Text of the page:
My rating: 2 of 5 stars
""I lined my eyes in midnight blue, gunked them up with mascara, painted my mouth whore red, and hung the biggest, brassiest earrings I owned from my lobes. I lacquered my nails to match my lips and checked myself out in the mirror.
Damned if I didn't make a good slut."
Janet Evanovich's One for the Money (1994) is the first novel in her long-running series featuring Stephanie Plum, a bounty hunter. The series that always uses numerals in the titles has now reached the 24th installment but I am not sure whether I will read another one. While the protagonist is a relatively interesting character, the prose is marginally competent, and there are some smidgens of socio- and psychological observations, the literary convention completely puts me off. The novel is set up as a "light-hearted mystery" yet it deals with such light-hearted events as deaths, beatings, and torture. While I quite like "light prose" and am certainly interested in books that deal with life-and-death events I do not think that mixing the two conventions works.
The novel begins with the following cool passage:
"There are some men who enter a woman's life and screw it up forever. Joseph Morelli did this to me - not forever, but periodically."Then Stephanie reminisces playing "choo-choo train" with Joe Morelli when she was six years old. Several years later their paths cross again, "behind the case filled with chocolate éclairs". And then again, three years later, when Stephanie tries to run the guy over with her car.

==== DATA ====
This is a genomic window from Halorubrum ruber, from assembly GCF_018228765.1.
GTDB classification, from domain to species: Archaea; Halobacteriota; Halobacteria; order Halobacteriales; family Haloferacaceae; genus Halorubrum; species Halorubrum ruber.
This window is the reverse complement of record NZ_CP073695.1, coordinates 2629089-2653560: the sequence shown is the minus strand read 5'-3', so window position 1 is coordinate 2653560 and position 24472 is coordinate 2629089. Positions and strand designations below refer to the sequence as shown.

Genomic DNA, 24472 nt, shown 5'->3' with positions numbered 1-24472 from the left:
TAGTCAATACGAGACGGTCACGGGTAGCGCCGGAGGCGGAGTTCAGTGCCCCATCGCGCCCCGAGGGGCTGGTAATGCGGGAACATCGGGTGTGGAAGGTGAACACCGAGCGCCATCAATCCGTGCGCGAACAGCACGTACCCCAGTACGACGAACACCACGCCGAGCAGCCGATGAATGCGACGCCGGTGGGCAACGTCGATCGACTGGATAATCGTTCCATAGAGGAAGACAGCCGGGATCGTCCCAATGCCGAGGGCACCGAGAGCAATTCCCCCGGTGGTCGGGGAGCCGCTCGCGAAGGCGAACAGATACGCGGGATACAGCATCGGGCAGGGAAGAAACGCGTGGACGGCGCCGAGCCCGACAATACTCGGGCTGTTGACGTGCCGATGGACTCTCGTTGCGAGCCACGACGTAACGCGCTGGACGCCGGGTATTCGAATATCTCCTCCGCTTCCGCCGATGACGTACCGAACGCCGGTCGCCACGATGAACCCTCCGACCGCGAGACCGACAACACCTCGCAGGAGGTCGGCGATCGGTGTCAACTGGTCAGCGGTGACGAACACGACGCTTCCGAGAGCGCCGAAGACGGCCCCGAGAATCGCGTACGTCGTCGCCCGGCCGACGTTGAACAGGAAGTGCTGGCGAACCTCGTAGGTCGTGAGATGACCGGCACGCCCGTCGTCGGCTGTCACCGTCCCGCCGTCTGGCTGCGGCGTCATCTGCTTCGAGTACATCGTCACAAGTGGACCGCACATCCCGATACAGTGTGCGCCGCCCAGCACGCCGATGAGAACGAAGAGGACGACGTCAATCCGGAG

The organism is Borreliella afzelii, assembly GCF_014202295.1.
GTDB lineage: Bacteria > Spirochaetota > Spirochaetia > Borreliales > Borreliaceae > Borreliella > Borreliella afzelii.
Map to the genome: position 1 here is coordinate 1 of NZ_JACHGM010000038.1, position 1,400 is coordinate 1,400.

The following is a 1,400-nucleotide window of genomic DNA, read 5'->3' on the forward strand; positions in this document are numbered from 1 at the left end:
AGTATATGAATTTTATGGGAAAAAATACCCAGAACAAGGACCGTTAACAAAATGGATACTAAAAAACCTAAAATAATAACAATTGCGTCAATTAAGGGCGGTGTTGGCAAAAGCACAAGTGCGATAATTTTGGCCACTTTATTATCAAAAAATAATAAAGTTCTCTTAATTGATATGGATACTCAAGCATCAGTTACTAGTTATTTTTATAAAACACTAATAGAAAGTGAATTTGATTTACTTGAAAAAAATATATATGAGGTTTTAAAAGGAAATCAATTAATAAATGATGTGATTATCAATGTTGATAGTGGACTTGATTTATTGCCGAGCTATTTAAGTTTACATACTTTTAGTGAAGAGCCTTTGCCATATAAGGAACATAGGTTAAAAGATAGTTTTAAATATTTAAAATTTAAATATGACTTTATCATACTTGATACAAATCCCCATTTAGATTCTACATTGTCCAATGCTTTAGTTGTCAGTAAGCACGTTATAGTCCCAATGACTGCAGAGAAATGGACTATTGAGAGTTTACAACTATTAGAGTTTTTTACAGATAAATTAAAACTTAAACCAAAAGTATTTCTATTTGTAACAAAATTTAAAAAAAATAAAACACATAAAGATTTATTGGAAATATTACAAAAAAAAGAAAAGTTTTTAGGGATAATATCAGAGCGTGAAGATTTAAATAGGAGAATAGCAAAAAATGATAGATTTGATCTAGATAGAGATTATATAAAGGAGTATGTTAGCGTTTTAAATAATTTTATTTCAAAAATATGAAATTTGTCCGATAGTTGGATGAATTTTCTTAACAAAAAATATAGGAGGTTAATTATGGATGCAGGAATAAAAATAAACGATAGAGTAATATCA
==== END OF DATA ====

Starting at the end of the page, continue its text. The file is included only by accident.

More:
Well, Stephanie has now been laid off her job as a lingerie buyer, anything that could be sold or pawned is gone from her apartment in the predominantly Italian neighborhood of Trenton, New Jersey, and she desperately needs a job. She blackmails her cousin Vinnie to get a skip tracing job in his bail bonding company. And guess what: her first case is to track Joe Morelli, who became a cop in the meantime, as he did not show for a court appearance in a case where he is suspected of killing an unarmed man.
Well, this light-hearted, rather inane caper involves an ex-special-forces operative schooling Stephanie in the craft of bounty hunting (yeah, right), her grandma shooting a heavy gun over dinner, a whitish substance - probably not tapioca - smeared on her door, and two well-intentioned prostitutes telling Stephanie what the "word on the street is" (ugh). Several people die, some are tortured, but Stephanie keeps strutting her light-hearted stuff. Sweet!
Other than the rather plausible and well-portrayed relationship between Stephanie and Joe and their interesting "story" one thing I really liked in the novel is the reference to how Stephanie removes the distributor cap from her car's engine to render it safe from stealing. This reminded me the days over 30 years ago when I needed to do it every evening when parking the car in front of our apartment building in San Diego.
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